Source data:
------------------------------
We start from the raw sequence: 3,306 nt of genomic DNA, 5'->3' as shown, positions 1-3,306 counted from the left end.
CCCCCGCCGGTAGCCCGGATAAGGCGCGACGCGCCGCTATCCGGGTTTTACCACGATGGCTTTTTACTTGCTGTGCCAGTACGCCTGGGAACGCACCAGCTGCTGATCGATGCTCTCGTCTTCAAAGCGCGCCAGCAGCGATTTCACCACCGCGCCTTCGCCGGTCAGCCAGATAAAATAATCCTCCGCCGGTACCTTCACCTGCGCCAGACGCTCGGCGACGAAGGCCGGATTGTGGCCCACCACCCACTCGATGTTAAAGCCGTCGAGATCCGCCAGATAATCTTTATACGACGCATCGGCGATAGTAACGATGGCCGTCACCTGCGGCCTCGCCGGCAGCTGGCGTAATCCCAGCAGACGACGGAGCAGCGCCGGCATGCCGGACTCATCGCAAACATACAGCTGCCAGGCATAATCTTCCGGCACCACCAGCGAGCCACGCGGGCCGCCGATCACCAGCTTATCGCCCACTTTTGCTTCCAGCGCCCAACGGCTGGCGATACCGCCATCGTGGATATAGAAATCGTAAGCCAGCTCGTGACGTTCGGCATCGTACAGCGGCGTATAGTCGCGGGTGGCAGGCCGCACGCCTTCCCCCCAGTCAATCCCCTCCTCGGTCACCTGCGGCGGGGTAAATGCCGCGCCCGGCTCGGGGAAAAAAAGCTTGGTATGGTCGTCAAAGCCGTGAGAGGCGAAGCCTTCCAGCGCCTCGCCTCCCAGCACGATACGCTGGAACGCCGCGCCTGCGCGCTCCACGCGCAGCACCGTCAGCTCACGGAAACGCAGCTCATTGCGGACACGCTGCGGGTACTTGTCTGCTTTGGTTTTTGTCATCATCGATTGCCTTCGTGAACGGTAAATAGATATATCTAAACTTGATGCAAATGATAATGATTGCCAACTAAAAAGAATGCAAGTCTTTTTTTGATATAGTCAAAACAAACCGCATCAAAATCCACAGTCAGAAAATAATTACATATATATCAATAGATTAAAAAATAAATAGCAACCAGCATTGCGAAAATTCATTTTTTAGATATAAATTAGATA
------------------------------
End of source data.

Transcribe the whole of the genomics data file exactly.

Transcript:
We start from the raw sequence: 3,306 nt of genomic DNA, 5'->3' as shown, positions 1-3,306 counted from the left end.
CCCCCGCCGGTAGCCCGGATAAGGCGCGACGCGCCGCTATCCGGGTTTTACCACGATGGCTTTTTACTTGCTGTGCCAGTACGCCTGGGAACGCACCAGCTGCTGATCGATGCTCTCGTCTTCAAAGCGCGCCAGCAGCGATTTCACCACCGCGCCTTCGCCGGTCAGCCAGATAAAATAATCCTCCGCCGGTACCTTCACCTGCGCCAGACGCTCGGCGACGAAGGCCGGATTGTGGCCCACCACCCACTCGATGTTAAAGCCGTCGAGATCCGCCAGATAATCTTTATACGACGCATCGGCGATAGTAACGATGGCCGTCACCTGCGGCCTCGCCGGCAGCTGGCGTAATCCCAGCAGACGACGGAGCAGCGCCGGCATGCCGGACTCATCGCAAACATACAGCTGCCAGGCATAATCTTCCGGCACCACCAGCGAGCCACGCGGGCCGCCGATCACCAGCTTATCGCCCACTTTTGCTTCCAGCGCCCAACGGCTGGCGATACCGCCATCGTGGATATAGAAATCGTAAGCCAGCTCGTGACGTTCGGCATCGTACAGCGGCGTATAGTCGCGGGTGGCAGGCCGCACGCCTTCCCCCCAGTCAATCCCCTCCTCGGTCACCTGCGGCGGGGTAAATGCCGCGCCCGGCTCGGGGAAAAAAAGCTTGGTATGGTCGTCAAAGCCGTGAGAGGCGAAGCCTTCCAGCGCCTCGCCTCCCAGCACGATACGCTGGAACGCCGCGCCTGCGCGCTCCACGCGCAGCACCGTCAGCTCACGGAAACGCAGCTCATTGCGGACACGCTGCGGGTACTTGTCTGCTTTGGTTTTTGTCATCATCGATTGCCTTCGTGAACGGTAAATAGATATATCTAAACTTGATGCAAATGATAATGATTGCCAACTAAAAAGAATGCAAGTCTTTTTTTGATATAGTCAAAACAAACCGCATCAAAATCCACAGTCAGAAAATAATTACATATATATCAATAGATTAAAAAATAAATAGCAACCAGCATTGCGAAAATTCATTTTTTAGATATAAATTAGATA